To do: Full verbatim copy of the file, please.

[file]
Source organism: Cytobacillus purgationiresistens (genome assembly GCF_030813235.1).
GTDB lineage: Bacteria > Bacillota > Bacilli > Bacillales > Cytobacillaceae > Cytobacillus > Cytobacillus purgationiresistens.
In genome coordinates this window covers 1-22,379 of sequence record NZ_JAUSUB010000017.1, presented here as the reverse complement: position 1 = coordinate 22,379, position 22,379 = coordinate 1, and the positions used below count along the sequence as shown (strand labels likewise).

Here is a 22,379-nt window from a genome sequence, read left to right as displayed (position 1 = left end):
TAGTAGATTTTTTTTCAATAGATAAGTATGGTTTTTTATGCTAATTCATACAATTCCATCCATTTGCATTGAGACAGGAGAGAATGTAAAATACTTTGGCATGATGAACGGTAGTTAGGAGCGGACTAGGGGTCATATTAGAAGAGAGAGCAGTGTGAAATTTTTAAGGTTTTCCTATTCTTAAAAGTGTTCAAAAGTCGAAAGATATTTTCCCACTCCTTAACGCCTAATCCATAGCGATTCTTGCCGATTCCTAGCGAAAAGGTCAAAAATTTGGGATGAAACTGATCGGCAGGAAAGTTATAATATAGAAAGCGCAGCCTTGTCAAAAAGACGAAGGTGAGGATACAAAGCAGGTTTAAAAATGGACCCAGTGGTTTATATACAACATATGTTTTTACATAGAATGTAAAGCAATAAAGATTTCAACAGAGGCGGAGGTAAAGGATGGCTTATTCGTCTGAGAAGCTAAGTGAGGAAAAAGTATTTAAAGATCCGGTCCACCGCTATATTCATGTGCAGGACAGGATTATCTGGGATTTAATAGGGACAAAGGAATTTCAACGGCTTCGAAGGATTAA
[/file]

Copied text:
Source organism: Cytobacillus purgationiresistens (genome assembly GCF_030813235.1).
GTDB lineage: Bacteria > Bacillota > Bacilli > Bacillales > Cytobacillaceae > Cytobacillus > Cytobacillus purgationiresistens.
In genome coordinates this window covers 1-22,379 of sequence record NZ_JAUSUB010000017.1, presented here as the reverse complement: position 1 = coordinate 22,379, position 22,379 = coordinate 1, and the positions used below count along the sequence as shown (strand labels likewise).

Here is a 22,379-nt window from a genome sequence, read left to right as displayed (position 1 = left end):
TAGTAGATTTTTTTTCAATAGATAAGTATGGTTTTTTATGCTAATTCATACAATTCCATCCATTTGCATTGAGACAGGAGAGAATGTAAAATACTTTGGCATGATGAACGGTAGTTAGGAGCGGACTAGGGGTCATATTAGAAGAGAGAGCAGTGTGAAATTTTTAAGGTTTTCCTATTCTTAAAAGTGTTCAAAAGTCGAAAGATATTTTCCCACTCCTTAACGCCTAATCCATAGCGATTCTTGCCGATTCCTAGCGAAAAGGTCAAAAATTTGGGATGAAACTGATCGGCAGGAAAGTTATAATATAGAAAGCGCAGCCTTGTCAAAAAGACGAAGGTGAGGATACAAAGCAGGTTTAAAAATGGACCCAGTGGTTTATATACAACATATGTTTTTACATAGAATGTAAAGCAATAAAGATTTCAACAGAGGCGGAGGTAAAGGATGGCTTATTCGTCTGAGAAGCTAAGTGAGGAAAAAGTATTTAAAGATCCGGTCCACCGCTATATTCATGTGCAGGACAGGATTATCTGGGATTTAATAGGGACAAAGGAATTTCAACGGCTTCGAAGGATTAA